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  6. I actually started watching a playthrough of Apollo Justice a while back because I couldn't find the game -- and now that I've seen the game around once or twice, I feel like I can't grab it because I've already seen the action for myself. Quite a bind, that...but oh well. Might as well watch the rest one of these days.


    And actually, I DID play Justice for All -- in fact, that was the FIRST one I played, if you can believe that. (I'm a rebel, I know.) And indeed, that was a real test -- for me the player as much as Mr. Wright. It seriously made me antsy about whether or not I was doing the right thing...and even if I was, at what cost. Of course, that still doesn't compare to four little words in T&T that made me stare at my DS for a solid five minutes. I needed a moment to compose myself...and pick up the pieces of my skull.


    I may not have played all the AA games, but I don't need to in order to decide that Mr. Wright is one dope-ass character...in my honest and ever-so-humble opinion.

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  7. Funny that you added Knuckles. Although Shadow was always my favorite overall (*stupid me and stupid jerkasses*), Knuckles comes pretty darn close. I loved playing his story in the first Sonic Adventure (it was probably the first of the six story lines I completed in my first play through). But I'm in the camp that prefers doing more than just sprinting from point a to point b to beat the stage. Knuckles might not be very speedy, but he's just an unstoppable tank. 'tis a shame he's often played as an idiot in many recent games and spinoffs. :'(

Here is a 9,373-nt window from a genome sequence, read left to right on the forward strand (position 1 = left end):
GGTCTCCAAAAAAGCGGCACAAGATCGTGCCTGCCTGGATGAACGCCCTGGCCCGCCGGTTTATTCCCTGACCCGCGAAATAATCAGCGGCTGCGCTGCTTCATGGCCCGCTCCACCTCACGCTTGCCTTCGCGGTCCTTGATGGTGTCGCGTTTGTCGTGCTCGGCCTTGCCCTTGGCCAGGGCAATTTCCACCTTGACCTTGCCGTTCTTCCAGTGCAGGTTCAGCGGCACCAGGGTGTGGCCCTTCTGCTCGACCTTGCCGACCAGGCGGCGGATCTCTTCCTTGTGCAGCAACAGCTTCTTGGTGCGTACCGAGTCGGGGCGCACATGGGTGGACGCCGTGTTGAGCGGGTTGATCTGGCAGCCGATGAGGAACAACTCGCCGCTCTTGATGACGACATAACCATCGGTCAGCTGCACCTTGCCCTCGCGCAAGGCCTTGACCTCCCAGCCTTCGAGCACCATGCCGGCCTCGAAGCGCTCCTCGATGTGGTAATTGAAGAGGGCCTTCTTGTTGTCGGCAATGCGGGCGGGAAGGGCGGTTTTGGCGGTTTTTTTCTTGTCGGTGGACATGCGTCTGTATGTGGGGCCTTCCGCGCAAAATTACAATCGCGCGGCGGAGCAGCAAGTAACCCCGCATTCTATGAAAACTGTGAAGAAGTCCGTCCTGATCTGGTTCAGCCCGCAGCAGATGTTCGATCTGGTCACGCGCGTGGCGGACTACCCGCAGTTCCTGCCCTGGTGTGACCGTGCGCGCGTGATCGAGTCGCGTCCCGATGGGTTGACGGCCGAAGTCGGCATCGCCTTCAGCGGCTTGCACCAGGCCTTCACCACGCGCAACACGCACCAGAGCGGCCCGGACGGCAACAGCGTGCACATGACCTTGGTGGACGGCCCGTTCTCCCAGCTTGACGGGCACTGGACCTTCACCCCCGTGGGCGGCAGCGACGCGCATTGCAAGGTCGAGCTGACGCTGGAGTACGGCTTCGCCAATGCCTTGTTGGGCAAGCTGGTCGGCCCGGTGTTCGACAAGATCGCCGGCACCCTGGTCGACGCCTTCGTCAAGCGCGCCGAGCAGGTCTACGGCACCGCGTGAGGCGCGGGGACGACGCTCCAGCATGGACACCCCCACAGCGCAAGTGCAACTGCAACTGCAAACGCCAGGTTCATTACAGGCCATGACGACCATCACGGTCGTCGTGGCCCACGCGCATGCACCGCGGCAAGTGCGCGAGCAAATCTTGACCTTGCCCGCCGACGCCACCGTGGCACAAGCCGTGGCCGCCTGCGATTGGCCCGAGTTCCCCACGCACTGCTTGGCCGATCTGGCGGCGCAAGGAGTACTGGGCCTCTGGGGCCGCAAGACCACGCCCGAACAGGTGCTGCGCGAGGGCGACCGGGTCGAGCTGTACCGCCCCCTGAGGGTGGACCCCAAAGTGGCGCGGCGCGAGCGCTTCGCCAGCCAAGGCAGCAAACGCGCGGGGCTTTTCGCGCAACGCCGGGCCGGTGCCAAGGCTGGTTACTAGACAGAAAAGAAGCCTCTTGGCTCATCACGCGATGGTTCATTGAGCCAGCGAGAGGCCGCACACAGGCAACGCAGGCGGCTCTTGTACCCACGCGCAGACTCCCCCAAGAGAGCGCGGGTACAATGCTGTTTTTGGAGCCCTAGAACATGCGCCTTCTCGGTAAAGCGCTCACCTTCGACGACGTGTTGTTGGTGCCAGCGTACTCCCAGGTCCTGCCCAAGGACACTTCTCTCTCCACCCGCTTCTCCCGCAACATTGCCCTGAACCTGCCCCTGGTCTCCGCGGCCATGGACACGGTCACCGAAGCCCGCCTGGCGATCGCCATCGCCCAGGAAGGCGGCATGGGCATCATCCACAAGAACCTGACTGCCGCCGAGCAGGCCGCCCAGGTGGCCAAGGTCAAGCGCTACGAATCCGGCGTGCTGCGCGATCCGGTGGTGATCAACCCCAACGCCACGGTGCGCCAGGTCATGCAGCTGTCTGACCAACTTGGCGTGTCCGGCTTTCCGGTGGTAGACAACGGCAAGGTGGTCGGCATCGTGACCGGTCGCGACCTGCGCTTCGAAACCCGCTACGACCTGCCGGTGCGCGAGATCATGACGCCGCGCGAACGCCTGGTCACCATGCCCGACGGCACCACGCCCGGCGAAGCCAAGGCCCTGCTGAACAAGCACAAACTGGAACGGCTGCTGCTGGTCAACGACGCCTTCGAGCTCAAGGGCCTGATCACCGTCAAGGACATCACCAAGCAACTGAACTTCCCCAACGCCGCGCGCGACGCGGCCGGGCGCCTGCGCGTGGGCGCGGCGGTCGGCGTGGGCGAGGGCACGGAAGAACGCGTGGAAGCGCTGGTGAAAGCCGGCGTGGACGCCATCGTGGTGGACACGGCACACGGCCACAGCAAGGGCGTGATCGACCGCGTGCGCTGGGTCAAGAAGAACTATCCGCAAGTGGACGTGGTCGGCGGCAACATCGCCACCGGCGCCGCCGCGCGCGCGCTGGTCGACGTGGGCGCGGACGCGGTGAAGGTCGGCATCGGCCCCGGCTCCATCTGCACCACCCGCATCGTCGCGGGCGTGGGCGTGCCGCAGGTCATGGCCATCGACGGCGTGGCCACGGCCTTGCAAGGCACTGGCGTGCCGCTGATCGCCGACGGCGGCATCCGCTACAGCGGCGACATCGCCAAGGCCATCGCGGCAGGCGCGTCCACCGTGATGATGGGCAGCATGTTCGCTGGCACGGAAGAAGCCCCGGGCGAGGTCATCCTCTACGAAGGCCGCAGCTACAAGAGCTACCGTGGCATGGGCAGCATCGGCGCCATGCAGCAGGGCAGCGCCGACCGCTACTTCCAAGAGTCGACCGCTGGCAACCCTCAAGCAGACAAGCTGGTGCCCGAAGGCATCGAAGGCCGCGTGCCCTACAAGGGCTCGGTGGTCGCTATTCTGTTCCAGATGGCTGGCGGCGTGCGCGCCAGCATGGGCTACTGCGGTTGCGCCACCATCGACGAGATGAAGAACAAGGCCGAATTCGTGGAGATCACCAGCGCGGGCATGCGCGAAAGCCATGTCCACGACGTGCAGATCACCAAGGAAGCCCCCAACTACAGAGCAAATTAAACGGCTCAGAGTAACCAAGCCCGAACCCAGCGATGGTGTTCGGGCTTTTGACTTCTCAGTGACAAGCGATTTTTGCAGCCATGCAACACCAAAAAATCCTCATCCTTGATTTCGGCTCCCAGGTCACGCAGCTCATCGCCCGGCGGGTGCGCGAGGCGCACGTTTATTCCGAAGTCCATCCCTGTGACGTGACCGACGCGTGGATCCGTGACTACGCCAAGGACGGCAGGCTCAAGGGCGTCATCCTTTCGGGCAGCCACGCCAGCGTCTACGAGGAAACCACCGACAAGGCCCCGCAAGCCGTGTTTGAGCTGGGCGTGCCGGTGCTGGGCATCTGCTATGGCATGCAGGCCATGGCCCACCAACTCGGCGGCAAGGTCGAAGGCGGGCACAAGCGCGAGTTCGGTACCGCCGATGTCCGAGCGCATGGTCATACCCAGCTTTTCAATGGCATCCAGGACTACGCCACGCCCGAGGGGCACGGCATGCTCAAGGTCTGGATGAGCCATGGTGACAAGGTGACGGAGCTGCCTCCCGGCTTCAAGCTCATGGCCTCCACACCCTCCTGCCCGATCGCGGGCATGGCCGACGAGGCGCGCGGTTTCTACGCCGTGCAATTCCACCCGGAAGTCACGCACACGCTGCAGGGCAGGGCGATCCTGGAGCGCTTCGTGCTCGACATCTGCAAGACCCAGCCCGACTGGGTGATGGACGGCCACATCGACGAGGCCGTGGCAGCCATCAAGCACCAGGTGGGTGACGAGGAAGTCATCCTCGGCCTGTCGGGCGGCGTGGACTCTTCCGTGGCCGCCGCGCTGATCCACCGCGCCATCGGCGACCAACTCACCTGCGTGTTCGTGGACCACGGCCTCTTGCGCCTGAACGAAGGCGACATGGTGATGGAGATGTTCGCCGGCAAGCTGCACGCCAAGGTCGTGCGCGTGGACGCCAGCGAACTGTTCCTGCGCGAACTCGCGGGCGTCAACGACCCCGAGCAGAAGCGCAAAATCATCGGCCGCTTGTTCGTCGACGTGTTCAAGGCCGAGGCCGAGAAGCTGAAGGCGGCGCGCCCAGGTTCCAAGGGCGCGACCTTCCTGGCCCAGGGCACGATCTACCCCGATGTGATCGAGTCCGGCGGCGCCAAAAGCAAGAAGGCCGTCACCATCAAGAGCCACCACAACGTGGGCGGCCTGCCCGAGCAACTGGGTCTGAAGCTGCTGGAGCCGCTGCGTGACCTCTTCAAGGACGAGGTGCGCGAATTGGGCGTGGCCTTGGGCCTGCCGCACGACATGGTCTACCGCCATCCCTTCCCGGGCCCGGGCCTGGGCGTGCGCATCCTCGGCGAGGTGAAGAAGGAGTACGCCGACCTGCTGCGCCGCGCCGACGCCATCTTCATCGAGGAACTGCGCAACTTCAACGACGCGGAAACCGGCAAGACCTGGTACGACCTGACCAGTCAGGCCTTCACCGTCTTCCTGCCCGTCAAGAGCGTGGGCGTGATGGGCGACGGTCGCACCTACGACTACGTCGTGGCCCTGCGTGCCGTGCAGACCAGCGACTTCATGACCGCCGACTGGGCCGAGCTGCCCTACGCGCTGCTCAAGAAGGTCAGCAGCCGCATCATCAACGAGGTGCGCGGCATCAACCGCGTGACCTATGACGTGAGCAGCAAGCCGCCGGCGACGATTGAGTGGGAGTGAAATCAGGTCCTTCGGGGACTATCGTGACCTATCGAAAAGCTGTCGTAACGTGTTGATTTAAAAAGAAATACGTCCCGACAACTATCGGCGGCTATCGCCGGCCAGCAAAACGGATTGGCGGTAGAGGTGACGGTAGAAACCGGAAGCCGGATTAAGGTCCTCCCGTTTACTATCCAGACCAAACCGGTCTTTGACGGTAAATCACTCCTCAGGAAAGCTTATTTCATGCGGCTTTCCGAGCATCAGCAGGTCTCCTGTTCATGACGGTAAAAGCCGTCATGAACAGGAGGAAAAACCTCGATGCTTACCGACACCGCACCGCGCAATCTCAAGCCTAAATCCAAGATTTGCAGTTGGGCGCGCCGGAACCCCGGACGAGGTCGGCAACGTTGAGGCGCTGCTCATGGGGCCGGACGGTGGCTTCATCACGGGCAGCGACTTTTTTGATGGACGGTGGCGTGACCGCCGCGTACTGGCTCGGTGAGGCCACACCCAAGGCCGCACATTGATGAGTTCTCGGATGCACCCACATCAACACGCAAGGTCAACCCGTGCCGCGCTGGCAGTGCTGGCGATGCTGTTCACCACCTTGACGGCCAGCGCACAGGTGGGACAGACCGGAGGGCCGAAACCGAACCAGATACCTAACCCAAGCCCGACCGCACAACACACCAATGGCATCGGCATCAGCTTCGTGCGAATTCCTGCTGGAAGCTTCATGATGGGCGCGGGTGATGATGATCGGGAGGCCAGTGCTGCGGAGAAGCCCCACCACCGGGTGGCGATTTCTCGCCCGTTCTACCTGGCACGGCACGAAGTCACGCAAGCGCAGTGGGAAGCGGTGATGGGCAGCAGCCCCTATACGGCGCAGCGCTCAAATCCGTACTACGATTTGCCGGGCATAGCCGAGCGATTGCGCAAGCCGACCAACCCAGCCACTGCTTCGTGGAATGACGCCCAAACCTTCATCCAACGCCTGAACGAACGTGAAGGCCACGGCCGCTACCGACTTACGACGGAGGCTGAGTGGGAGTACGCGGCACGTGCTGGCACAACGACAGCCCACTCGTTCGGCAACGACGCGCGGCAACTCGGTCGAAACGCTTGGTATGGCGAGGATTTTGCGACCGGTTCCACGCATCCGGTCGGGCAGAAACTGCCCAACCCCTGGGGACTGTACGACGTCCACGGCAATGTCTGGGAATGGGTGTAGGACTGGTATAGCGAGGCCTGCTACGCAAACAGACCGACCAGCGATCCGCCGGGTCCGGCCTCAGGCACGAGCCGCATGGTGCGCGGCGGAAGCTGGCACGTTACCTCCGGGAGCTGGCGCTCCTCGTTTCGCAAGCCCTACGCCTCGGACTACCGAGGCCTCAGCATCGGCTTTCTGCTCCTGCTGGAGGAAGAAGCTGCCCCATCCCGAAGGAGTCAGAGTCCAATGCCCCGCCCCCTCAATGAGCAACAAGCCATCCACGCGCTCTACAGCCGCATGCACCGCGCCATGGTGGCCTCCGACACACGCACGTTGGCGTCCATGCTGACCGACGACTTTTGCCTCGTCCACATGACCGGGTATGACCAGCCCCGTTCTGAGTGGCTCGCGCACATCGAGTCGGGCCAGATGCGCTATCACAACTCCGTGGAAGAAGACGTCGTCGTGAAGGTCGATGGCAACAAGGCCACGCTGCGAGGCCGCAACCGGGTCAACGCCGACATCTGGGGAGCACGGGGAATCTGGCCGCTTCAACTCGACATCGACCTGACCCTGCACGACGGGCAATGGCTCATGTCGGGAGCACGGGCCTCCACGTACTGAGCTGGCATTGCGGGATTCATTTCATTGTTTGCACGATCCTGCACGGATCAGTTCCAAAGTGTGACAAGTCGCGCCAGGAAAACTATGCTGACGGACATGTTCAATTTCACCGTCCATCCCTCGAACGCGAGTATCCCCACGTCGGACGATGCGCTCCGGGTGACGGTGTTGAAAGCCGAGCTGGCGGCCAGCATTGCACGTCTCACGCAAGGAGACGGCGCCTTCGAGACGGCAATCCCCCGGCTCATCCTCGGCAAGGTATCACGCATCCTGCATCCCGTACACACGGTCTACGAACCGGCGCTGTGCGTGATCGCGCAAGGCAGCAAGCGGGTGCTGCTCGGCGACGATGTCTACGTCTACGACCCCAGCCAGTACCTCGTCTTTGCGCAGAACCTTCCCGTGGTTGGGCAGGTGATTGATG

Oh, Wind Waker Link is brilliant. With the art style of the game and the expressiveness of the characters, the greed-clad hero of the winds is pure comedy gold. His face... just so priceless beyond words. Many consider him to be one of the best Links in the franchise for that reason. (Though Twilight Princess Link had his own subtle expressions and personality I liked a ton...)

    Anywho.

    Interesting list that was fun to read. It's refreshing to see a list with characters I was not expecting... meaning it really was based on YOUR standards and opinions. (I figured you would put Yukiko on here based on one post awhile back...) Nothing seemed to obvious for the list, save Phoenix Wright. Never played one of the AA games, but his hamminess is so well-known and crazy it's hard to not smile. XD